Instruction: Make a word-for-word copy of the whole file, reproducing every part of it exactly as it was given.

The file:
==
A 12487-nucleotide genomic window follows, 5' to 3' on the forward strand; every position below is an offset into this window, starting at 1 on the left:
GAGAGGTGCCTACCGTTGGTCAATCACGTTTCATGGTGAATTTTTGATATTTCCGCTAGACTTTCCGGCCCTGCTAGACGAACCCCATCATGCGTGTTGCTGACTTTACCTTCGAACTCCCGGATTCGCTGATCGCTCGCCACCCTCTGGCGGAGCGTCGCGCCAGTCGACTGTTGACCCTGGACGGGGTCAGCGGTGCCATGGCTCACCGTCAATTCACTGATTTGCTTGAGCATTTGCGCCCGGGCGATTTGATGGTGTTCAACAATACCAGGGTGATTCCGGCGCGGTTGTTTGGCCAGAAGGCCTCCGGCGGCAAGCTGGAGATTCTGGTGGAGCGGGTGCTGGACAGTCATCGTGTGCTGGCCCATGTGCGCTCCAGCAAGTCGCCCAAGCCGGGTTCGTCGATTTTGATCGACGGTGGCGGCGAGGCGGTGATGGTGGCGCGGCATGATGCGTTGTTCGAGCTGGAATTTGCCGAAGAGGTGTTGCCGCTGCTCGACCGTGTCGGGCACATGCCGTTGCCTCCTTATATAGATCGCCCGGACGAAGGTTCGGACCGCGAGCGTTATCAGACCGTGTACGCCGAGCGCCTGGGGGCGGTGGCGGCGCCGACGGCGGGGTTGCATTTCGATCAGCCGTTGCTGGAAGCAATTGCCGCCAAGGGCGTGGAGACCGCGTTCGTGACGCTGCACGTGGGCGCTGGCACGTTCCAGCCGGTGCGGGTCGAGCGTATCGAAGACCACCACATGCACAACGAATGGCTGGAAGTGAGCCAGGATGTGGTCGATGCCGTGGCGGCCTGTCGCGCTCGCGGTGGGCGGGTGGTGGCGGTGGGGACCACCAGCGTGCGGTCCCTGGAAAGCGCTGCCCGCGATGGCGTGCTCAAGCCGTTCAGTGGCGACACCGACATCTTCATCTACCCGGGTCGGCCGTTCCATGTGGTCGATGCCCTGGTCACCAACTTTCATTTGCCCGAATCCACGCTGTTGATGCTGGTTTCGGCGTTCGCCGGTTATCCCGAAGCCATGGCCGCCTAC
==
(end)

A 12487-nucleotide genomic window follows, 5' to 3' on the forward strand; every position below is an offset into this window, starting at 1 on the left:
GAGAGGTGCCTACCGTTGGTCAATCACGTTTCATGGTGAATTTTTGATATTTCCGCTAGACTTTCCGGCCCTGCTAGACGAACCCCATCATGCGTGTTGCTGACTTTACCTTCGAACTCCCGGATTCGCTGATCGCTCGCCACCCTCTGGCGGAGCGTCGCGCCAGTCGACTGTTGACCCTGGACGGGGTCAGCGGTGCCATGGCTCACCGTCAATTCACTGATTTGCTTGAGCATTTGCGCCCGGGCGATTTGATGGTGTTCAACAATACCAGGGTGATTCCGGCGCGGTTGTTTGGCCAGAAGGCCTCCGGCGGCAAGCTGGAGATTCTGGTGGAGCGGGTGCTGGACAGTCATCGTGTGCTGGCCCATGTGCGCTCCAGCAAGTCGCCCAAGCCGGGTTCGTCGATTTTGATCGACGGTGGCGGCGAGGCGGTGATGGTGGCGCGGCATGATGCGTTGTTCGAGCTGGAATTTGCCGAAGAGGTGTTGCCGCTGCTCGACCGTGTCGGGCACATGCCGTTGCCTCCTTATATAGATCGCCCGGACGAAGGTTCGGACCGCGAGCGTTATCAGACCGTGTACGCCGAGCGCCTGGGGGCGGTGGCGGCGCCGACGGCGGGGTTGCATTTCGATCAGCCGTTGCTGGAAGCAATTGCCGCCAAGGGCGTGGAGACCGCGTTCGTGACGCTGCACGTGGGCGCTGGCACGTTCCAGCCGGTGCGGGTCGAGCGTATCGAAGACCACCACATGCACAACGAATGGCTGGAAGTGAGCCAGGATGTGGTCGATGCCGTGGCGGCCTGTCGCGCTCGCGGTGGGCGGGTGGTGGCGGTGGGGACCACCAGCGTGCGGTCCCTGGAAAGCGCTGCCCGCGATGGCGTGCTCAAGCCGTTCAGTGGCGACACCGACATCTTCATCTACCCGGGTCGGCCGTTCCATGTGGTCGATGCCCTGGTCACCAACTTTCATTTGCCCGAATCCACGCTGTTGATGCTGGTTTCGGCGTTCGCCGGTTATCCCGAAGCCATGGCCGCCTAC